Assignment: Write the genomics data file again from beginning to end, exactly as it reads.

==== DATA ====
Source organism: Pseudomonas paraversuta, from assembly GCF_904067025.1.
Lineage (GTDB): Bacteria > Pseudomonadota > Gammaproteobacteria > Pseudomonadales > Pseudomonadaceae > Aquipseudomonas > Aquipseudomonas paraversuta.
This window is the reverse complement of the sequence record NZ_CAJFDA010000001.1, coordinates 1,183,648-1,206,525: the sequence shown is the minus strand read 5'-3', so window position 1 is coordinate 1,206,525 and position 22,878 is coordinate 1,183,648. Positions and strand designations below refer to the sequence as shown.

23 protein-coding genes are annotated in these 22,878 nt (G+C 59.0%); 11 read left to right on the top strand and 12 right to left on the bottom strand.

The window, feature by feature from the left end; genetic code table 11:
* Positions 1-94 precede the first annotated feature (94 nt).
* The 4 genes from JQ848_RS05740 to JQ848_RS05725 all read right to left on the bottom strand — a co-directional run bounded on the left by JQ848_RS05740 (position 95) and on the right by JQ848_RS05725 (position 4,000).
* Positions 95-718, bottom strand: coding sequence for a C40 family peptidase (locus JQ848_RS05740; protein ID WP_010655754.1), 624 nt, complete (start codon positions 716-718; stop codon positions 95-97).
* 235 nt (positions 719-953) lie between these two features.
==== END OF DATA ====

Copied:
Source organism: Pseudomonas paraversuta, from assembly GCF_904067025.1.
Lineage (GTDB): Bacteria > Pseudomonadota > Gammaproteobacteria > Pseudomonadales > Pseudomonadaceae > Aquipseudomonas > Aquipseudomonas paraversuta.
This window is the reverse complement of the sequence record NZ_CAJFDA010000001.1, coordinates 1,183,648-1,206,525: the sequence shown is the minus strand read 5'-3', so window position 1 is coordinate 1,206,525 and position 22,878 is coordinate 1,183,648. Positions and strand designations below refer to the sequence as shown.

23 protein-coding genes are annotated in these 22,878 nt (G+C 59.0%); 11 read left to right on the top strand and 12 right to left on the bottom strand.

The window, feature by feature from the left end; genetic code table 11:
* Positions 1-94 precede the first annotated feature (94 nt).
* The 4 genes from JQ848_RS05740 to JQ848_RS05725 all read right to left on the bottom strand — a co-directional run bounded on the left by JQ848_RS05740 (position 95) and on the right by JQ848_RS05725 (position 4,000).
* Positions 95-718, bottom strand: coding sequence for a C40 family peptidase (locus JQ848_RS05740; protein ID WP_010655754.1), 624 nt, complete (start codon positions 716-718; stop codon positions 95-97).
* 235 nt (positions 719-953) lie between these two features.